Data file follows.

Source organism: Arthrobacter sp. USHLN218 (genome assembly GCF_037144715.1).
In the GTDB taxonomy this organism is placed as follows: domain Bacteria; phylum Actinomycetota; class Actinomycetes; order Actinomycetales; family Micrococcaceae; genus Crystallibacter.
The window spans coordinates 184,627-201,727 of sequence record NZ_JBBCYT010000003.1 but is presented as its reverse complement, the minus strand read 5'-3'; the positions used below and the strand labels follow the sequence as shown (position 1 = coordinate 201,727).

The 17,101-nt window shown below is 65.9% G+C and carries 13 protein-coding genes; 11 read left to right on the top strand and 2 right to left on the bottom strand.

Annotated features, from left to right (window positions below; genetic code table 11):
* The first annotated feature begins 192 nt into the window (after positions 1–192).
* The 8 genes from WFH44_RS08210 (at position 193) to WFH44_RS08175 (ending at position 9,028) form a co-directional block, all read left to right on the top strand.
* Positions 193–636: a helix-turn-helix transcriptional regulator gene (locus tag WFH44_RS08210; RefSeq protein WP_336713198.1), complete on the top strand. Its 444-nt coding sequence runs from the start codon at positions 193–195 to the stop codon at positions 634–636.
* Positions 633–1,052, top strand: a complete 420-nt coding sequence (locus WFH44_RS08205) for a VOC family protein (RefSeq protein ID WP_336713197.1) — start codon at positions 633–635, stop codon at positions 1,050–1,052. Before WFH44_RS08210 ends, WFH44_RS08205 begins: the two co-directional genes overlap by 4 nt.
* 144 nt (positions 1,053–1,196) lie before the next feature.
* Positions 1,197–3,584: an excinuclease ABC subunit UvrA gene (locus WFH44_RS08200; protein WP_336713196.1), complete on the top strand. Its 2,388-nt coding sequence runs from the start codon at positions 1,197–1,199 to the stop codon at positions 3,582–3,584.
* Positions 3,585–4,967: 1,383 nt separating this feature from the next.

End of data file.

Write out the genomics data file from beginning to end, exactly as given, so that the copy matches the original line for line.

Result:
Source organism: Arthrobacter sp. USHLN218 (genome assembly GCF_037144715.1).
In the GTDB taxonomy this organism is placed as follows: domain Bacteria; phylum Actinomycetota; class Actinomycetes; order Actinomycetales; family Micrococcaceae; genus Crystallibacter.
The window spans coordinates 184,627-201,727 of sequence record NZ_JBBCYT010000003.1 but is presented as its reverse complement, the minus strand read 5'-3'; the positions used below and the strand labels follow the sequence as shown (position 1 = coordinate 201,727).

The 17,101-nt window shown below is 65.9% G+C and carries 13 protein-coding genes; 11 read left to right on the top strand and 2 right to left on the bottom strand.

Annotated features, from left to right (window positions below; genetic code table 11):
* The first annotated feature begins 192 nt into the window (after positions 1–192).
* The 8 genes from WFH44_RS08210 (at position 193) to WFH44_RS08175 (ending at position 9,028) form a co-directional block, all read left to right on the top strand.
* Positions 193–636: a helix-turn-helix transcriptional regulator gene (locus tag WFH44_RS08210; RefSeq protein WP_336713198.1), complete on the top strand. Its 444-nt coding sequence runs from the start codon at positions 193–195 to the stop codon at positions 634–636.
* Positions 633–1,052, top strand: a complete 420-nt coding sequence (locus WFH44_RS08205) for a VOC family protein (RefSeq protein ID WP_336713197.1) — start codon at positions 633–635, stop codon at positions 1,050–1,052. Before WFH44_RS08210 ends, WFH44_RS08205 begins: the two co-directional genes overlap by 4 nt.
* 144 nt (positions 1,053–1,196) lie before the next feature.
* Positions 1,197–3,584: an excinuclease ABC subunit UvrA gene (locus WFH44_RS08200; protein WP_336713196.1), complete on the top strand. Its 2,388-nt coding sequence runs from the start codon at positions 1,197–1,199 to the stop codon at positions 3,582–3,584.
* Positions 3,585–4,967: 1,383 nt separating this feature from the next.